Yep, I stumbled into the largest RV Show in the nation...and it was in my own backyard.  I drove up to Hershey, paid my 5 bucks, and walked into a world I didn't even know existed.  As I walked through, perhaps, my 30th RV, I casually mentioned to one of the sales reps (she was cute and I wanted to talk to that, "Gee, I could live in one of these".  And she told me about something called fulltiming and a national RV club called Escapees.  I left that show munching on more than my funnel cake.

I got home, slept on this new information, and Sunday became a day of Googling.  I read about the types of RV's, the various RV clubs, the cost of spaces in RV parks...and I started forming a new plan for retirement.  A plan that addressed (but didn't necessarily solve) all of my concerns about retirement.  I had a new plan for retirement.  It was just an outline...a germ of an idea...but I began to see some real possibilities.  And I liked what I saw.

Monday, August 13, 2012

The Beginning...

August 12, 2012

Hi Everyone,

This is my first attempt at a blog.  So, forgive me if I screw things up as I learn.  Hopefully, I'll learn quickly...for all our sakes!

First, the name of this blog.  Well, I hope no one is offended, because it is meant to be humorous.  In a few years, I plan to retire, and my retirement plans, as I've told my family and friends, is to "retire to a big ass RV and live in it the rest of my life."  Thus, the blog name, "MyBigAssRv".

Well, I've started my blog, but I'm not yet retired and I don't yet own an RV.  However, things are progressing.

This past July, I turned 65 and signed up for Medicare and a Medicare Advantage health plan.  Earlier this month, I joined the Escapees RV club.  So, I'm closing in on retirement and doing my "due diligence" researching RV's.  Hopefully, in 3 years, or less, I'll be out there on the road.

I decided to start this blog a little early.  My purpose is to document some of my research into RV's and to lay out my slow transformation from working everyday to the life of retirement.  I've got 3 years to get there.

Now, a little about me.  My name is Wayne Shearer.  I'm 65, male, divorced (twice), and working as a high school math teacher.  Prior to becoming a teacher (about 8 years ago), I worked in the computer field; first, as a technician repairing computer hardware, and then as a programmer and system designer.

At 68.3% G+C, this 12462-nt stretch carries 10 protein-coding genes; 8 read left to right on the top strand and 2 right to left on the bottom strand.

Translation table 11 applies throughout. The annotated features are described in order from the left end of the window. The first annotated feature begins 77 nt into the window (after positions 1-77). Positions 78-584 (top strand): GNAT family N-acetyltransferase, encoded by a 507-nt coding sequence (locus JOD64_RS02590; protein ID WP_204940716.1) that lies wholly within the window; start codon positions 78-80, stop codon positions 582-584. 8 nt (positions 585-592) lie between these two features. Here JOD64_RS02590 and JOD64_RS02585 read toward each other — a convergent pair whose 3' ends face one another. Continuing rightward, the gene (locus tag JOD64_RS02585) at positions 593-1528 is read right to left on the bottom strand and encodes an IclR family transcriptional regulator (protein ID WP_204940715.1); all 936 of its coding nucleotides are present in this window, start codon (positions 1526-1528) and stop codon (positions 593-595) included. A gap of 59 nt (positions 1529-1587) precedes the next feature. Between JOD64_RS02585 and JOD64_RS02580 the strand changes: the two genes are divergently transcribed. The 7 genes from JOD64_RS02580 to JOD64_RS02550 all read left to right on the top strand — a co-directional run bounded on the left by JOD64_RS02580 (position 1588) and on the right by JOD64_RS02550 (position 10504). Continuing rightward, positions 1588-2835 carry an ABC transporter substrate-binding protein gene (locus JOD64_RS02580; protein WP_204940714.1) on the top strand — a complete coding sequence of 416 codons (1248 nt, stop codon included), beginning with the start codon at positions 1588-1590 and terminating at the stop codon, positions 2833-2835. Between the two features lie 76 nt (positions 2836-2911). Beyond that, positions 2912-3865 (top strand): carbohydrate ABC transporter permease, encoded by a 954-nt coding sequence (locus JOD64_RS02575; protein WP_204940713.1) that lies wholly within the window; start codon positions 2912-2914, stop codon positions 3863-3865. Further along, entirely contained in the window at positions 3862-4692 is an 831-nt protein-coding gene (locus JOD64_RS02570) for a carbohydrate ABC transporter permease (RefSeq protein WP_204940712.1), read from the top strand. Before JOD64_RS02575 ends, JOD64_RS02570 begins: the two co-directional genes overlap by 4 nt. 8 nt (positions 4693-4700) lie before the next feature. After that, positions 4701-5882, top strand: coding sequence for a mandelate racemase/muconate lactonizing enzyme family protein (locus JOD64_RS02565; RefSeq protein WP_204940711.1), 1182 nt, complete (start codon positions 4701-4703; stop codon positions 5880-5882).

I spent 4 years in the Air Force in what seems to be eons ago (okay, it was nearly half a century ago) and reentered civilian life with training in electronics and computers.  I wasn't particular interested in going back to college to get my degree, until one day during an annual performance review at work, my manager asked me one of those standard review questions:  "Where do you want to be in 3 years?"

Well, no dummy here, I knew the proper answer. "I want to have your job," I said, smiling.  My manager was a good guy and started commenting on how my work was really good and I'd probably have his job by then.

Suddenly, he looked up from the personnel folder on his desk and said, "Don't you have a college degree?"

"No," I answered, "I started college out of high school, ran out of money, and went into the Air Force."

"Well," he said, "I have good news and bad news for you.  The bad news is, this company requires all managers to have a 4 year degree in either computers or business.  The good news is, we'll pay for it."

So, that's when I started four years of night school, winter and summer, and finally received my Bachelor of Science degree in Business Administration at age 42.  Best investment of time I ever made.  The company paid 80% of my tuition and all my books in every class in which I got at least a "B".  I graduated with a 3.89 GPA and, good to their word, they made me a manager.

I worked for several computer companies and even started a couple of small computer businesses on my own.  But, eventually I became burned out on corporate life and when my second business got into some financial difficulties, I started looking for a part-time job to help pay the bills.  I was coaching a girl's soccer team in West Virginia at the time and one of the soccer moms, a teacher herself, suggested I become a substitute teacher.  I did the weekend class and all the paperwork and started working several days a week a the local schools.

I found out I liked working with teenagers and I had something to offer them.  After my second marriage failed, I moved back to my home state of Pennsylvania and started working on getting certification to become a full-time teacher.  That's where I am now.  But in about 3 more years I hope to be on the road in my RV.

I hope you will follow my life adventures.  I look forward to the challenges and excitement I hope to experience in this next phase of my life.  I hope I have the writing ability to convey those challenges, excitement, and adventures to you.

With that in mind, I'm posting the first article on my new blog.  I have a digital camera and promise to include pictures of the places I visit and the people I meet.

So, ride shotgun with me as I search for and buy an RV, outfit it, and hit the road for that first campground visit.

And if you have any questions, just ask.  As I tell my students, the only dumb question is the one you don't ask!!!!

See ya...